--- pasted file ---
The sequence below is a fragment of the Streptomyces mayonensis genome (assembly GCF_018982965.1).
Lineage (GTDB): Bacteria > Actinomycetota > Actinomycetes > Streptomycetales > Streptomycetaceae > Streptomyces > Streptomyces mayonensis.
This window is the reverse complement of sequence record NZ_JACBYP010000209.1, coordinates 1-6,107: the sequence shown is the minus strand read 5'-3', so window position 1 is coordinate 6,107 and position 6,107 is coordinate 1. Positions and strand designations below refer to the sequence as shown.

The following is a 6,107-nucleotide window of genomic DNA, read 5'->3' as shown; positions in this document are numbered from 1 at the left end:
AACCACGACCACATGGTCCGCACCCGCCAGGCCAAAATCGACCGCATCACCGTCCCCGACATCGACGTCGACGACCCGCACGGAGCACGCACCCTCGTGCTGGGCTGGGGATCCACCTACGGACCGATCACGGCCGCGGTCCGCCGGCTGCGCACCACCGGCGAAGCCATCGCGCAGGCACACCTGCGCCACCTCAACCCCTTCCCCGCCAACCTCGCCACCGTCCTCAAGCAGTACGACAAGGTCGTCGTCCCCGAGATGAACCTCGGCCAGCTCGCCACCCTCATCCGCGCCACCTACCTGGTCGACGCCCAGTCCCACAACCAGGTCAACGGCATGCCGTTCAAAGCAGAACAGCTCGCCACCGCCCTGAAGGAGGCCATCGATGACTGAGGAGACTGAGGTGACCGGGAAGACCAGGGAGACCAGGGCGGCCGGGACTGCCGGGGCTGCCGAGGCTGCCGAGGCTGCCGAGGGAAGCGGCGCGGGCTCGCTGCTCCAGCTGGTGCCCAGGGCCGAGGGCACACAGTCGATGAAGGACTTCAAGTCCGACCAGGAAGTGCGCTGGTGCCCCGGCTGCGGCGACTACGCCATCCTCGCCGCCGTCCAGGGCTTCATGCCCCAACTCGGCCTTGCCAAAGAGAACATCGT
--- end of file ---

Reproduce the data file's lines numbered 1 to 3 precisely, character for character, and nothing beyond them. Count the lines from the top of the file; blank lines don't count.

The sequence below is a fragment of the Streptomyces mayonensis genome (assembly GCF_018982965.1).
Lineage (GTDB): Bacteria > Actinomycetota > Actinomycetes > Streptomycetales > Streptomycetaceae > Streptomyces > Streptomyces mayonensis.
This window is the reverse complement of sequence record NZ_JACBYP010000209.1, coordinates 1-6,107: the sequence shown is the minus strand read 5'-3', so window position 1 is coordinate 6,107 and position 6,107 is coordinate 1. Positions and strand designations below refer to the sequence as shown.